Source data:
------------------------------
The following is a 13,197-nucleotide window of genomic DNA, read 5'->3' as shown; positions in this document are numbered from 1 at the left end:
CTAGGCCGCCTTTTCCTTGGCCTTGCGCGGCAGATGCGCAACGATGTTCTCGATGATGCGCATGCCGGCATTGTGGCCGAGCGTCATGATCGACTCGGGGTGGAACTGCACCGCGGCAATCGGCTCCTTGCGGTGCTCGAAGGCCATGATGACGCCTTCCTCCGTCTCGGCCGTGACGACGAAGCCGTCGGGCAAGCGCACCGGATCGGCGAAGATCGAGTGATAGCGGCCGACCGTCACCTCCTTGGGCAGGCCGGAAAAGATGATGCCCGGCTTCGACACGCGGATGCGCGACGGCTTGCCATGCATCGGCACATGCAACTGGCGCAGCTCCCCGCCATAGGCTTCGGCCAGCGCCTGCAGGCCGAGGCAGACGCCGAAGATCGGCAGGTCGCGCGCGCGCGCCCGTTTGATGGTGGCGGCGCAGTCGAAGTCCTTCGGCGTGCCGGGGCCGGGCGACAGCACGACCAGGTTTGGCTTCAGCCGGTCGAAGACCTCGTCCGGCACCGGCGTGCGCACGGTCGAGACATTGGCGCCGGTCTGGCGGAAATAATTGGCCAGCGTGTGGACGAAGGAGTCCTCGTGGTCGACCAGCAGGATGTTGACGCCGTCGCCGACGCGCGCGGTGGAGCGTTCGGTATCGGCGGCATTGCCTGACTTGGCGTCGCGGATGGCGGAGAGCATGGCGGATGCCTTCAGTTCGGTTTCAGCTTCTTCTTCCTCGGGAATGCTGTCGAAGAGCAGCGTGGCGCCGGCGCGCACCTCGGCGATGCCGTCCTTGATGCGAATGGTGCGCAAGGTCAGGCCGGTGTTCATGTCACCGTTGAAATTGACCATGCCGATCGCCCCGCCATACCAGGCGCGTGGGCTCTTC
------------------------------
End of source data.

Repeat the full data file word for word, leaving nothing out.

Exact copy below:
The following is a 13,197-nucleotide window of genomic DNA, read 5'->3' as shown; positions in this document are numbered from 1 at the left end:
CTAGGCCGCCTTTTCCTTGGCCTTGCGCGGCAGATGCGCAACGATGTTCTCGATGATGCGCATGCCGGCATTGTGGCCGAGCGTCATGATCGACTCGGGGTGGAACTGCACCGCGGCAATCGGCTCCTTGCGGTGCTCGAAGGCCATGATGACGCCTTCCTCCGTCTCGGCCGTGACGACGAAGCCGTCGGGCAAGCGCACCGGATCGGCGAAGATCGAGTGATAGCGGCCGACCGTCACCTCCTTGGGCAGGCCGGAAAAGATGATGCCCGGCTTCGACACGCGGATGCGCGACGGCTTGCCATGCATCGGCACATGCAACTGGCGCAGCTCCCCGCCATAGGCTTCGGCCAGCGCCTGCAGGCCGAGGCAGACGCCGAAGATCGGCAGGTCGCGCGCGCGCGCCCGTTTGATGGTGGCGGCGCAGTCGAAGTCCTTCGGCGTGCCGGGGCCGGGCGACAGCACGACCAGGTTTGGCTTCAGCCGGTCGAAGACCTCGTCCGGCACCGGCGTGCGCACGGTCGAGACATTGGCGCCGGTCTGGCGGAAATAATTGGCCAGCGTGTGGACGAAGGAGTCCTCGTGGTCGACCAGCAGGATGTTGACGCCGTCGCCGACGCGCGCGGTGGAGCGTTCGGTATCGGCGGCATTGCCTGACTTGGCGTCGCGGATGGCGGAGAGCATGGCGGATGCCTTCAGTTCGGTTTCAGCTTCTTCTTCCTCGGGAATGCTGTCGAAGAGCAGCGTGGCGCCGGCGCGCACCTCGGCGATGCCGTCCTTGATGCGAATGGTGCGCAAGGTCAGGCCGGTGTTCATGTCACCGTTGAAATTGACCATGCCGATCGCCCCGCCATACCAGGCGCGTGGGCTCTTC